HE’s Our Thanksgiving


This article is posted here at FGGAM with permission from the Cottonwood County Citizen Newspaper in Windom, Minnesota. What a BLESSING!

HE’S our thanksgiving

If ever there is a better walking, talking – and singing – billboard for Thanksgiving, one would be hard-pressed to find anyone more qualified than Gene Duerksen of Delft.

Over the past three decades, the longtime Delft resident has battled one medical issue after another, much of which has stemmed from the diabetes with which he was diagnosed in 1967, after graduating from Windom High School. Indeed, Duerksen, 65, has dealt with eye problems since 1982 (he is considered legally blind today), a kidney transplant 10 years later and, since 2000, a heart attack, West Nile Disease that took him within a whisper of death, a leg amputation, prostate survery and, just this year, skin cancer which is a result of the anti-rejection drugs he takes for his kidney transplant.

And through it all, Duerksen continues to be thankful, for the fact that he is still here today, that he can be an example of God’s power when one places his trust in Him – and even for his circumstances, as sometimes painful or challenging as they can be.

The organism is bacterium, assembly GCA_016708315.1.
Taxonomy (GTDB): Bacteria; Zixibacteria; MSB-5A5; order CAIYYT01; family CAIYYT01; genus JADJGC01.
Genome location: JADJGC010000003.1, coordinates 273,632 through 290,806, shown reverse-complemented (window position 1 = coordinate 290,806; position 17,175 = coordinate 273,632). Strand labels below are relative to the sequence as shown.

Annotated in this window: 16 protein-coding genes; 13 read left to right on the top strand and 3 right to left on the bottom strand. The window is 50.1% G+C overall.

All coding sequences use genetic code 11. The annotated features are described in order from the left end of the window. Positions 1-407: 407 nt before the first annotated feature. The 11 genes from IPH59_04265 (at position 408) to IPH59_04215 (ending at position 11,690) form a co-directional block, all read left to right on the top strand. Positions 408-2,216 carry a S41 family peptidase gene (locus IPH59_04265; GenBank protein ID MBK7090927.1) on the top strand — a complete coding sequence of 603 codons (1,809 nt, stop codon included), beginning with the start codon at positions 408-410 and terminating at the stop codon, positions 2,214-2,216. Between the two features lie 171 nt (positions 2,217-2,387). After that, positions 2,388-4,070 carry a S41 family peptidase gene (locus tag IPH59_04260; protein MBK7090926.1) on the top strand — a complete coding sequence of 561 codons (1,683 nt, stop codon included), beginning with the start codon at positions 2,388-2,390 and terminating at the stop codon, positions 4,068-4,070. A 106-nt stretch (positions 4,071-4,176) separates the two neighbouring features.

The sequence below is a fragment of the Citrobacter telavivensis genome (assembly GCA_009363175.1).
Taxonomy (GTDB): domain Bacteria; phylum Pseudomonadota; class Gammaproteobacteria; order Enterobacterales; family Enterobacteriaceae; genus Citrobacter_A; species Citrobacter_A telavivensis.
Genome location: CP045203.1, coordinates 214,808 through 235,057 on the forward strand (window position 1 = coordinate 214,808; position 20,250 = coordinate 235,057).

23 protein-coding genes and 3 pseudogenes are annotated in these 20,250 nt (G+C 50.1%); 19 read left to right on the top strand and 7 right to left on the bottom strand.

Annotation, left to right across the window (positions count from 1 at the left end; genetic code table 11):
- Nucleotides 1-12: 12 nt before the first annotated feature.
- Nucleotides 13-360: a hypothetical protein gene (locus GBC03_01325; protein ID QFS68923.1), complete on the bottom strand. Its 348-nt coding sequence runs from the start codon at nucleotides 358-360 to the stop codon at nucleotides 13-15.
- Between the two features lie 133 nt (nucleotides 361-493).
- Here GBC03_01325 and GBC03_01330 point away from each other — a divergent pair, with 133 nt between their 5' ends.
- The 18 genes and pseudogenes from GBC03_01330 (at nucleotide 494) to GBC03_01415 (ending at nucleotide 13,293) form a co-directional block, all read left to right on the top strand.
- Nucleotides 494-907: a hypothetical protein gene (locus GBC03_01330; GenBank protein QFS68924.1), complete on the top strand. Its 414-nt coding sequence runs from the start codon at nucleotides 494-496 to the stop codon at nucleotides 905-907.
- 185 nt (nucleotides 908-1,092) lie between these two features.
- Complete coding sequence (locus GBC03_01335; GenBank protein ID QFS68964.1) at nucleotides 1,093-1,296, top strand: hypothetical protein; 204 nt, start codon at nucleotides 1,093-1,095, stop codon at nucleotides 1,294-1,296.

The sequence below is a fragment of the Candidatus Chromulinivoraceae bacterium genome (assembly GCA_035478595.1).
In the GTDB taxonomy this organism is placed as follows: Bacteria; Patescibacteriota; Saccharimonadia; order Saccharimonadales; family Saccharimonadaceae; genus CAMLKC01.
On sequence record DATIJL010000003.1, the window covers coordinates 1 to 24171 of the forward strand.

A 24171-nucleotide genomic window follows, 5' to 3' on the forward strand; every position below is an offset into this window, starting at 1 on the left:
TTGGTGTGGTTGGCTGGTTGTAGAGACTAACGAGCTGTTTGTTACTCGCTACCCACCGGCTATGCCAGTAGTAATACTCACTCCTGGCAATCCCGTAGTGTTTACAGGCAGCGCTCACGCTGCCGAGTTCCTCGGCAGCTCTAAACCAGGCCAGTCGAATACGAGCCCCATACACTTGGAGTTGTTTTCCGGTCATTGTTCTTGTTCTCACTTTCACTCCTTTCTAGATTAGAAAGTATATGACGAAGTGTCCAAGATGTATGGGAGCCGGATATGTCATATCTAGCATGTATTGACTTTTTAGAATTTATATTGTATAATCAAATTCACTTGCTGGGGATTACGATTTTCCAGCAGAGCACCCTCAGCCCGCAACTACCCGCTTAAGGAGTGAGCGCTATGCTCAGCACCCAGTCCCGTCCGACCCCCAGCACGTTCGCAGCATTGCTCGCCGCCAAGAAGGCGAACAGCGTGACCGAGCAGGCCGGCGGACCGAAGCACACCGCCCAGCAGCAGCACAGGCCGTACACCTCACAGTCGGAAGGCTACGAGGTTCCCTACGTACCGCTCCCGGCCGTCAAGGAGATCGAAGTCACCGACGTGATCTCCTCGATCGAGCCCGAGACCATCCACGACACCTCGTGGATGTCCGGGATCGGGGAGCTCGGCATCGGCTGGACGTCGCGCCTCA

“I feel God has allowed this to happen so that we can show other people how great He is,” Gene says.

“I just want to be a testimony to the Lord of how thankful everyone should be for their circumstances and how God will take them through, if people would just be willing to trust Him.”

Duerksen turns to Philippians 1:29 to support his testimony: For to you has been given the privilege not only of trusting Him but also of suffering for Him.

“When suffering comes, we can either get bitter or better,” Duerksen maintains.

“Despite facing one health battle after another, I haven’t gone through depression,” Duerksen says. “I get a little discouraged, but I’m not depressed by that.”

His daughter, Lynn Stoneking, was driving Gene to St. James one day this summer when he shared with her that he was feeling his life was not as valued, now that he couldn’t do many of the things he used to do for his family. A hard-working laborer, Gene’s health issues have caused him to rely on help from his family and others.

And then Lynn reminded him that his worth shouldn’t be measured in only one type of manual labor. His responsibilities to his family have now changed. The things he once did for his family can now be done by his children, and where his value now lies is in being a grandfather to five grandchildren. Indeed, there are many days when “grandpa” can push the youngsters in the swing or simply cuddle with them and teach them songs while his children and their spouses tackle other chores around the farm.

She also reminded him that his value is in the prayer journal he has kept for almost two years. After diabetes took his lower left leg, Gene decided his ministry was done, until God told him to start praying.

And pray, he has.

He started a list of people and entities that need daily prayer. Everyone from his own family to the church to President Obama and even to the evil ISIS terrorist group.